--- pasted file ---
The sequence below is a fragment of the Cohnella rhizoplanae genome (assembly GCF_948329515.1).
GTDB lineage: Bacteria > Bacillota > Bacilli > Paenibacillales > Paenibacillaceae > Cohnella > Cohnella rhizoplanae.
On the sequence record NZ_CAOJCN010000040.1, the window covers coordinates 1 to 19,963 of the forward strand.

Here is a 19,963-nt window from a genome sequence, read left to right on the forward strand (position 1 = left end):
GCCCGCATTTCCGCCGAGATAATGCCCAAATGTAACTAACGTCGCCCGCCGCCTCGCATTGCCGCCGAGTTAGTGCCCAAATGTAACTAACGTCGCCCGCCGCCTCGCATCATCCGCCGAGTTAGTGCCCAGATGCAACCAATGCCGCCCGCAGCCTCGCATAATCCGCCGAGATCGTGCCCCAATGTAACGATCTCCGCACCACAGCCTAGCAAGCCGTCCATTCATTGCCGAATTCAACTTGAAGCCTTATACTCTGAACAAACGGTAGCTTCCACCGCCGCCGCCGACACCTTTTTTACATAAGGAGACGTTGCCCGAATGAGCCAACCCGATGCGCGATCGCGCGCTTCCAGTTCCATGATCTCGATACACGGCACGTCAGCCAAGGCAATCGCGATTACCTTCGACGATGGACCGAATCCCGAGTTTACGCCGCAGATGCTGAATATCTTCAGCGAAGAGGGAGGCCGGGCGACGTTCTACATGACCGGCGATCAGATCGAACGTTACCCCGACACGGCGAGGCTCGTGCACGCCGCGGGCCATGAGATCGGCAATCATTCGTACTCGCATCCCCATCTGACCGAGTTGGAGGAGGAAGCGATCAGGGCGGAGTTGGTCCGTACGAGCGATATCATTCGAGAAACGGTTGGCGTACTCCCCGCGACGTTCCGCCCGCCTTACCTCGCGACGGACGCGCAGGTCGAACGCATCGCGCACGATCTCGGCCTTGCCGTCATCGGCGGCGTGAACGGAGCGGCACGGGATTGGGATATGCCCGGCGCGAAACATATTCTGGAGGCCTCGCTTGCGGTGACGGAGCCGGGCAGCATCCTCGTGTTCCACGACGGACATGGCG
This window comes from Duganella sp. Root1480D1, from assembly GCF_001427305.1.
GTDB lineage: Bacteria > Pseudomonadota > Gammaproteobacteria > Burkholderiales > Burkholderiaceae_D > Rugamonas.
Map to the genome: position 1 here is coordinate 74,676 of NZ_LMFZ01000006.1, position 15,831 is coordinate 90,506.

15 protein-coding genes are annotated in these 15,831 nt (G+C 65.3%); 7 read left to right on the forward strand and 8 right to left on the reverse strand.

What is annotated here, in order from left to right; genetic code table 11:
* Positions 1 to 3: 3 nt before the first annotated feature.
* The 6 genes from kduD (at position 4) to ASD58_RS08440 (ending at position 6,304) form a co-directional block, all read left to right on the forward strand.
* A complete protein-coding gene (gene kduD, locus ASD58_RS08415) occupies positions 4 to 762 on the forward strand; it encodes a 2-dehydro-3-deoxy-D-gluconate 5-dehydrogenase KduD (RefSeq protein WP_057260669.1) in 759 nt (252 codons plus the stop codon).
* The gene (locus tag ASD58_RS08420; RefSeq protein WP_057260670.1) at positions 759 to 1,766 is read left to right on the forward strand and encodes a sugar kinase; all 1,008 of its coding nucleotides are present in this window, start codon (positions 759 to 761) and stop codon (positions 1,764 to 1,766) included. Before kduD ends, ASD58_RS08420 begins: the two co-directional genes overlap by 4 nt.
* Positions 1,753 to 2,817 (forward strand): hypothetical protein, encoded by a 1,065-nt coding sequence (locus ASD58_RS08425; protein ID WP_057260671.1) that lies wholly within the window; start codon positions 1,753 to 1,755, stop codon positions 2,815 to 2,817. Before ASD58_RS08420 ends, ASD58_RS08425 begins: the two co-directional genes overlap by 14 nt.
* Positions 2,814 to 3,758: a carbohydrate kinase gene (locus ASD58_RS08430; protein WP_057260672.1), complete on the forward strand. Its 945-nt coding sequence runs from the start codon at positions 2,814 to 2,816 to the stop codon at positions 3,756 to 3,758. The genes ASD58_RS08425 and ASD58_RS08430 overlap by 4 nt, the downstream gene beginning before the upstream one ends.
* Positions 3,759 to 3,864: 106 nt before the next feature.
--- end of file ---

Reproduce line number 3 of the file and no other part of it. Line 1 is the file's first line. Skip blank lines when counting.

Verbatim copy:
On the sequence record NZ_CAOJCN010000040.1, the window covers coordinates 1 to 19,963 of the forward strand.